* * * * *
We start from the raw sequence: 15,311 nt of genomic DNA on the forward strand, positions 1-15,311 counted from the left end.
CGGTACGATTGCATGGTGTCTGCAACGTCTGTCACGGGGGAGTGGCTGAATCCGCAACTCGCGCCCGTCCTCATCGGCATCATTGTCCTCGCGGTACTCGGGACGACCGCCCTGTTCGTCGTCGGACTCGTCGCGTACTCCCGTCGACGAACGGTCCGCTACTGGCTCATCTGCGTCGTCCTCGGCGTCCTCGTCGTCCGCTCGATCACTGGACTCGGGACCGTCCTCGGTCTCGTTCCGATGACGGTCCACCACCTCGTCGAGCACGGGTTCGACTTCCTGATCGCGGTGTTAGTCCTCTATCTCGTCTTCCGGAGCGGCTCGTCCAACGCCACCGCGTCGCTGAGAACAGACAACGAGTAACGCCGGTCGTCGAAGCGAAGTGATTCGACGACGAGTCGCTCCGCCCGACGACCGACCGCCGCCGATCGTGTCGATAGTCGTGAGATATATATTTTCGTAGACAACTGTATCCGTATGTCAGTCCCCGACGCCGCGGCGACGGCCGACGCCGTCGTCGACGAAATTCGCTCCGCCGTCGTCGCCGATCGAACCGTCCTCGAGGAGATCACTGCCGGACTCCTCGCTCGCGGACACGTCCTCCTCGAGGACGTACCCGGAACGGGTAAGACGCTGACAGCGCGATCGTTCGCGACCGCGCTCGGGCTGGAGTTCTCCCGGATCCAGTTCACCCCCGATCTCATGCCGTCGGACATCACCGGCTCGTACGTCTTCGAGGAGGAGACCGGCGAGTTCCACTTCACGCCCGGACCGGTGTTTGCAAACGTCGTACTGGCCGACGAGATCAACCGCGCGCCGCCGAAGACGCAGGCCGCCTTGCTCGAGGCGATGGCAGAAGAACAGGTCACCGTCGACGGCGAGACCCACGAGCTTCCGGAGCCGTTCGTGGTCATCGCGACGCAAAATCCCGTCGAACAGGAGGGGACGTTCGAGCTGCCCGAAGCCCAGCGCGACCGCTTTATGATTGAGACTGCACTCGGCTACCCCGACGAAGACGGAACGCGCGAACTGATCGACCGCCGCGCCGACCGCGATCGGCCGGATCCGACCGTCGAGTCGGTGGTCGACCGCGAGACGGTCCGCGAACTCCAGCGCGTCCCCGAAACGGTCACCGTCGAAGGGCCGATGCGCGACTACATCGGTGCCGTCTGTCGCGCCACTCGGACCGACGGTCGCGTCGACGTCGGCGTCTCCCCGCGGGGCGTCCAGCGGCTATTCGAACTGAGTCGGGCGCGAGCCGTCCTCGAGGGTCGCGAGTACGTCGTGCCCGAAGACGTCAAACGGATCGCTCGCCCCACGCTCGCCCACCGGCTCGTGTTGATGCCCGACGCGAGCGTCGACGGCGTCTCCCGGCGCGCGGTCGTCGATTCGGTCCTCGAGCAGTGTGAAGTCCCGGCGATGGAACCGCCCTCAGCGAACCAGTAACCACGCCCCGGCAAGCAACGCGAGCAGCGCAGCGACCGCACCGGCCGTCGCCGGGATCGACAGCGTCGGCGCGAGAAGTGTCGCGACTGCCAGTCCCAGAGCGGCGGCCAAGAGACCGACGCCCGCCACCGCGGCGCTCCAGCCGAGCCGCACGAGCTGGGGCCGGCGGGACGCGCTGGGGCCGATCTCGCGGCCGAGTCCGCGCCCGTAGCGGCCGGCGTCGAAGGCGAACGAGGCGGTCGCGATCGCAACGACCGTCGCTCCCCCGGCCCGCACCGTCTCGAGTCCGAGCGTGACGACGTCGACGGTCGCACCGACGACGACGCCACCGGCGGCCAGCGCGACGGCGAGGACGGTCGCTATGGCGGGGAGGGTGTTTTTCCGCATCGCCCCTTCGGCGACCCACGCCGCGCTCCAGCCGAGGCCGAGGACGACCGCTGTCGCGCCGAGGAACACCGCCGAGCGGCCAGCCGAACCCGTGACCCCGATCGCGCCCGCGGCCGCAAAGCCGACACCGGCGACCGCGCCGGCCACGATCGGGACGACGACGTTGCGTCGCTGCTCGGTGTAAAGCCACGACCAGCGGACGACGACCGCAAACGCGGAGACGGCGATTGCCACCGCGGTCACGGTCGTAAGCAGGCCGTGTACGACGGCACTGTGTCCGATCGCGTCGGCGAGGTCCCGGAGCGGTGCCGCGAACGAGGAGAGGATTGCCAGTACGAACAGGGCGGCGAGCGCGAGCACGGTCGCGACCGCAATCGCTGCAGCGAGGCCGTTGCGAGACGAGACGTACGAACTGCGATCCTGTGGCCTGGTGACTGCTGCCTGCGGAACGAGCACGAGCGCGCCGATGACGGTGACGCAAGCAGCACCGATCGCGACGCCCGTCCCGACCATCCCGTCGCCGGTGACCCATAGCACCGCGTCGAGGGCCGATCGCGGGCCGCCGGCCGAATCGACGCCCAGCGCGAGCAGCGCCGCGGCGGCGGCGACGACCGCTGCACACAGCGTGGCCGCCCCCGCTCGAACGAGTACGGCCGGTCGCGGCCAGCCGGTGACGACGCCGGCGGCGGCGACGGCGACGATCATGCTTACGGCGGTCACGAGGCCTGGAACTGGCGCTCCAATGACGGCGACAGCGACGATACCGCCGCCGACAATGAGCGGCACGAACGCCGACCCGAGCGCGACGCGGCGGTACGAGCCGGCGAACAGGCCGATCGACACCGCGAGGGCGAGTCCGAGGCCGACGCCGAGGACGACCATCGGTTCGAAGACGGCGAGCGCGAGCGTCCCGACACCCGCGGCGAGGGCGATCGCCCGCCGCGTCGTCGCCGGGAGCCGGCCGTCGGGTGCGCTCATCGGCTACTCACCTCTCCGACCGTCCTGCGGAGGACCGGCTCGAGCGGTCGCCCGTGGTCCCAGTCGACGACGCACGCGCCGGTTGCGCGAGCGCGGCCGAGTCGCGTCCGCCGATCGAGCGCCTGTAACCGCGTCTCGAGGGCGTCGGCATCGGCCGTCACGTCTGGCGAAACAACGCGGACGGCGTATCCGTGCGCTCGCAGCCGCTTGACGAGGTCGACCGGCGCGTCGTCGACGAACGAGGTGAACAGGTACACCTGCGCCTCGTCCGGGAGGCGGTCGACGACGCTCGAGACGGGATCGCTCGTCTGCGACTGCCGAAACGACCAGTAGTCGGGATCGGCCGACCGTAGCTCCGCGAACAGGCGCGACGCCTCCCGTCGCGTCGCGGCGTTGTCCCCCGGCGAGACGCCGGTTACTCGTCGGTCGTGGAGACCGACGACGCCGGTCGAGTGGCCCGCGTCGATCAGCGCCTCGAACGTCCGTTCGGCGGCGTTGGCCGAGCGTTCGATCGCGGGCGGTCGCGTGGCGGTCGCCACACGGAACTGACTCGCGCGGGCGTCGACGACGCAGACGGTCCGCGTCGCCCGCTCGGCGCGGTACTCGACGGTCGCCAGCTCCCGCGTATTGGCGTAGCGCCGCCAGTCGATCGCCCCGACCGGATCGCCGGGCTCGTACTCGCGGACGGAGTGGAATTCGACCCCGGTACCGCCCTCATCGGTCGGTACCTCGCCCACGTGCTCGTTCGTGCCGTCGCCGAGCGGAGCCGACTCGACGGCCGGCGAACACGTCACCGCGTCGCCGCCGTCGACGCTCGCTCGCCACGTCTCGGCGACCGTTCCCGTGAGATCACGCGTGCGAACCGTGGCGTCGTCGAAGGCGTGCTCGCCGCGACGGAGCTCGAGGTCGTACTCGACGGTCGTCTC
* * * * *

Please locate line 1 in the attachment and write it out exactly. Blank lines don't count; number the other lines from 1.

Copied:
We start from the raw sequence: 15,311 nt of genomic DNA on the forward strand, positions 1-15,311 counted from the left end.